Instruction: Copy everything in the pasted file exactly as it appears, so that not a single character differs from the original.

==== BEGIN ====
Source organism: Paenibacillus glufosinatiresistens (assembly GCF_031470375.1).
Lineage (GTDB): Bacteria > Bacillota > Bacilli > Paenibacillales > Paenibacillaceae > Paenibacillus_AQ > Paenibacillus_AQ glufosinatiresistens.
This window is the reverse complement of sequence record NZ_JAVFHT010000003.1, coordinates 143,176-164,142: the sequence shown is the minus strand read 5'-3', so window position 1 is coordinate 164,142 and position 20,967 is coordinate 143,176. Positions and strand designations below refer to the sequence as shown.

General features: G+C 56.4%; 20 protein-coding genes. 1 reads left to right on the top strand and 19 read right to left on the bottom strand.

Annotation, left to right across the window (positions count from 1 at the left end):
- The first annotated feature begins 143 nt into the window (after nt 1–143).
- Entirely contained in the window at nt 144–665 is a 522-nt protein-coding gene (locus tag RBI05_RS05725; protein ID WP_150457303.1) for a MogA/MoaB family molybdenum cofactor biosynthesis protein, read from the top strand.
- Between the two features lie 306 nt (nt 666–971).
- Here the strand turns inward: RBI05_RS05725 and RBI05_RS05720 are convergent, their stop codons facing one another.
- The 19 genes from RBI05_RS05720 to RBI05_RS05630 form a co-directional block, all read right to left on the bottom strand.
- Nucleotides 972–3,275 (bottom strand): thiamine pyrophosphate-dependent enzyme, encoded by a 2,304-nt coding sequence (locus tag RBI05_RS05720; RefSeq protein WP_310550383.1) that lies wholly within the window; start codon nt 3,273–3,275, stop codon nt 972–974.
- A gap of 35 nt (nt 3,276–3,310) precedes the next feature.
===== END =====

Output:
Source organism: Paenibacillus glufosinatiresistens (assembly GCF_031470375.1).
Lineage (GTDB): Bacteria > Bacillota > Bacilli > Paenibacillales > Paenibacillaceae > Paenibacillus_AQ > Paenibacillus_AQ glufosinatiresistens.
This window is the reverse complement of sequence record NZ_JAVFHT010000003.1, coordinates 143,176-164,142: the sequence shown is the minus strand read 5'-3', so window position 1 is coordinate 164,142 and position 20,967 is coordinate 143,176. Positions and strand designations below refer to the sequence as shown.

General features: G+C 56.4%; 20 protein-coding genes. 1 reads left to right on the top strand and 19 read right to left on the bottom strand.

Annotation, left to right across the window (positions count from 1 at the left end):
- The first annotated feature begins 143 nt into the window (after nt 1–143).
- Entirely contained in the window at nt 144–665 is a 522-nt protein-coding gene (locus tag RBI05_RS05725; protein ID WP_150457303.1) for a MogA/MoaB family molybdenum cofactor biosynthesis protein, read from the top strand.
- Between the two features lie 306 nt (nt 666–971).
- Here the strand turns inward: RBI05_RS05725 and RBI05_RS05720 are convergent, their stop codons facing one another.
- The 19 genes from RBI05_RS05720 to RBI05_RS05630 form a co-directional block, all read right to left on the bottom strand.
- Nucleotides 972–3,275 (bottom strand): thiamine pyrophosphate-dependent enzyme, encoded by a 2,304-nt coding sequence (locus tag RBI05_RS05720; RefSeq protein WP_310550383.1) that lies wholly within the window; start codon nt 3,273–3,275, stop codon nt 972–974.
- A gap of 35 nt (nt 3,276–3,310) precedes the next feature.